Social sector organizations are in the business of changing the world, and the information they collect and use should be the catalyst for making that happen. Courtesy of broadband Internet and mobile wifi we now have global, low-cost ways to share data that every social-purpose organization can plug into. From it, they should be able to draw what they need about previous experiments, effective practices, and achieved outcomes, as well as what has failed and why. That way, local social entrepreneurs can mimic what works elsewhere and share their ideas, successes, and failures.
Here are two organizations doing just that. The Awesome Foundation enables funders on four continents to find great ideas to support. CrisisCommons relies on open data to let others quickly learn from each other to reach people in immediate need.
In 2010, Tim Hwang and a few friends in Cambridge found themselves questioning the costs associated with raising a few thousand dollars to launch an online project. Their colleagues at Harvard and MIT regularly devoted hundreds of hours to proposals for million dollar investments, but they only needed a few thousand bucks to test some software. Several pub conversations and a few Facebook posts later, the Awesome Foundation was born — a small group of friends, each committing $100 a month, would accept proposals online for "awesome projects." Each month the group would put $1,000 to the best idea from artists, community organizers, and techies. The core principles of the group: Make it awesome. Share the ideas. Let folks know.
Fast forward three years. There are now Awesome Foundation chapters in 55 cities in eleven countries. They've funded art projects, wi-fi routers, and community events. Many of their projects go on to raise a next level of funding from Kickstarter or institutional investors. In 2011 the John S and James L Knight Foundation invested $500,000 to expand the Awesome Foundation's model to Detroit.
Open data — the idea that certain data should be freely available to everyone to use as they wish — was the key to scaling Awesome Foundation's core idea. Proposals are open, the process is easily copied, and local adaptation is encouraged. When you apply to one Awesome Foundation you do so knowing that other chapters may take an interest in your proposal, and that what you produce in Toronto will be shared with peers in Melbourne.
CrisisCommons is another example. For years, a small group of crisis responders from nonprofits and the federal government had been meeting for coffee in Washington, DC and talking about how technology could facilitate disaster response. When the devastating earthquake hit Haiti in 2010 they had a ready-made network of project managers and techies in cities all over the world. Within days the network organized to develop lightweight mobile apps for crisis responders.
The tools were built in weekend shifts by coders who worked locally and then shared their code globally for similar groups in other countries. Responders in Haiti could test it, use it, and share their feedback with the dispersed network. Whoever was available to fix the bug or add the features could do it. The effort, called CrisisCommons, focused on building a network of peers and a system for sharing data.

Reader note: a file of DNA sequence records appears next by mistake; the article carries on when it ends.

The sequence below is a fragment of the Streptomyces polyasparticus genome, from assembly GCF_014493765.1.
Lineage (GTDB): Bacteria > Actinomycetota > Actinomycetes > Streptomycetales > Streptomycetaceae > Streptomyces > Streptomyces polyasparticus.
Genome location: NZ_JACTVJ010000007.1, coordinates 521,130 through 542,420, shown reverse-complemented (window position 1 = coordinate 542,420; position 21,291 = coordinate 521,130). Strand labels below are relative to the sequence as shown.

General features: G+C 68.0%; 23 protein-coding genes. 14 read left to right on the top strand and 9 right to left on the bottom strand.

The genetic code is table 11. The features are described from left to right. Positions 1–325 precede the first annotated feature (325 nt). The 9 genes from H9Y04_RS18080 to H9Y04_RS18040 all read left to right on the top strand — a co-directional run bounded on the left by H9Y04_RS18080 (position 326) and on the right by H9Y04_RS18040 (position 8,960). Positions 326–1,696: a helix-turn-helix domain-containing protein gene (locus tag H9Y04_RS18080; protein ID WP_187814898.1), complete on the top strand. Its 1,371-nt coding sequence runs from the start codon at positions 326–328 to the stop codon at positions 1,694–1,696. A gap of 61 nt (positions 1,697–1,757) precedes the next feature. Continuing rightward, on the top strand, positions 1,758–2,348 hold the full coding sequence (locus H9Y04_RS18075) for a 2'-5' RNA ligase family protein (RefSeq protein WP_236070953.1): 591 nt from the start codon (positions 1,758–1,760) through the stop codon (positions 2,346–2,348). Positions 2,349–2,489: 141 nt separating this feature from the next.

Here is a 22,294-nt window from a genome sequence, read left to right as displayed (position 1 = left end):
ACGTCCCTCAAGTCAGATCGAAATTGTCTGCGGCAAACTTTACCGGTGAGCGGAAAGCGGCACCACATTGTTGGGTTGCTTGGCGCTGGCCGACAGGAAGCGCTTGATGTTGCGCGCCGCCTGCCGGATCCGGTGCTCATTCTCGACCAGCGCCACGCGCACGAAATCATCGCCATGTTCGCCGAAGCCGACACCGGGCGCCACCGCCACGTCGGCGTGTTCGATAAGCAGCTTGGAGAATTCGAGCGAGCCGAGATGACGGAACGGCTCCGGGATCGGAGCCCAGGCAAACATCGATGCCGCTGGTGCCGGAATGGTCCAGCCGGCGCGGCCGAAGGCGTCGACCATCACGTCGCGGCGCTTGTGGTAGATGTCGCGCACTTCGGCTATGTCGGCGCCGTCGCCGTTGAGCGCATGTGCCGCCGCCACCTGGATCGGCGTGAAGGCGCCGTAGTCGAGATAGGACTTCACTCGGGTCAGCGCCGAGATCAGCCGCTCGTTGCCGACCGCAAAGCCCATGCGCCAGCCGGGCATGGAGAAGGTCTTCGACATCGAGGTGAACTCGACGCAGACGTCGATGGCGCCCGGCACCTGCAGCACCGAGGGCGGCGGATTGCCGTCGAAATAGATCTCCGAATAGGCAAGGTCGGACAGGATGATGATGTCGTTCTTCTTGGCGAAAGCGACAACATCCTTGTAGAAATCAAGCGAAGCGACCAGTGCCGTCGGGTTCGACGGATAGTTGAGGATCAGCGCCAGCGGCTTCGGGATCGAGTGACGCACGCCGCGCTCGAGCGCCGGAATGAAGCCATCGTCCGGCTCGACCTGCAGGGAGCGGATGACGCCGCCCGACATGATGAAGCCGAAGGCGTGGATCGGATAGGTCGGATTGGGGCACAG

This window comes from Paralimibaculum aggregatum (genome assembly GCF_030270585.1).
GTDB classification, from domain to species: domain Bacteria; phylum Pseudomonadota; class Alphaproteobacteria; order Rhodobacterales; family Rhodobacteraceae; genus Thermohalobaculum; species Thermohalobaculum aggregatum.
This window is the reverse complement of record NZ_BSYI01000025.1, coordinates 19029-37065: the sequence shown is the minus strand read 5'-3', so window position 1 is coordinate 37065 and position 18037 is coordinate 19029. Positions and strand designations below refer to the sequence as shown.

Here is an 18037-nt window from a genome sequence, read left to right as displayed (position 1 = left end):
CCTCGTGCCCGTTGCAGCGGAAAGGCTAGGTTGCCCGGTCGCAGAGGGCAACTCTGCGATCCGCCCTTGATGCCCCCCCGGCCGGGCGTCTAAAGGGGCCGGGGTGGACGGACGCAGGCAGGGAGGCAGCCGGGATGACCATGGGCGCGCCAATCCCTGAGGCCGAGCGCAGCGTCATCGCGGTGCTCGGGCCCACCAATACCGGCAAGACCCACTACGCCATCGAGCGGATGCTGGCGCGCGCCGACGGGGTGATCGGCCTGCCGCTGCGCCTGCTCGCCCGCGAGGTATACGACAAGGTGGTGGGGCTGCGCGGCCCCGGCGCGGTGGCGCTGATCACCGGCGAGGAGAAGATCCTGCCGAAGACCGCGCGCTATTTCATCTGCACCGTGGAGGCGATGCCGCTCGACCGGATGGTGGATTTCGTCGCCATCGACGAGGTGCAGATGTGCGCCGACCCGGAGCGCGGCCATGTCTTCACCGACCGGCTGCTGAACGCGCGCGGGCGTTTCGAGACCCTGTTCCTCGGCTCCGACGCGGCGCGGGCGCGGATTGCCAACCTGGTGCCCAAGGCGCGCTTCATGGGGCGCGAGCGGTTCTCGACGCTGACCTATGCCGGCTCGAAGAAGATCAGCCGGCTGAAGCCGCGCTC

The level of information-sharing that Awesome Foundation and CrisisCommons do is key to the organizations' ability to make a difference. But this is not the norm. Instead most social good organizations adopt an institutional replication model, where an organization focuses on reproducing the institution, not reusing the data.
This needs to change in two ways:
First, nonprofits should be using their data for social purposes only. We already distinguish nonprofit corporations from their commercial counterparts by the "non-distribution" clause that determines how they use excess revenue. A nonprofit must reinvest any "profits" in the work of the organization rather than benefitting private individuals. That's the little trick of corporate code that maintains public trust in the enterprises and keeps resources focused on the social mission.
Nonprofits should take similar heed when it comes to using the personal data of their donors and beneficiaries. To ensure the ongoing support and trust of their supporters, nonprofits should rely on an "opt in" choice for the use of their data. They need to treat data "donation" the same way they protect financial ones. By allowing donors an "opt in" choice, nonprofits will get better, more useful data and maintain public trust.
However, when it comes to enterprise level data, the default should be to share all the data you can. This is the second change that needs to happen. With regard to outcomes data or project insights, the default should be an "opt out" choice. Most of the information that organizations collect on their work never gets shared outside of their own staff meetings. Not because it's proprietary or scandalous, but because that's the way it was done in the pre-Internet, publish-it-once world. Nonprofits don't live in that world anymore, none of us do. If we're going to scale any of our efforts to solve social problems we've got to make much better use of the fastest scaling tool humans have ever built: open data.
Shifting these two defaults will help nonprofits become trusted and purposeful users of data. Have you seen other examples of nonprofits using open data for social impact? What made those examples work?"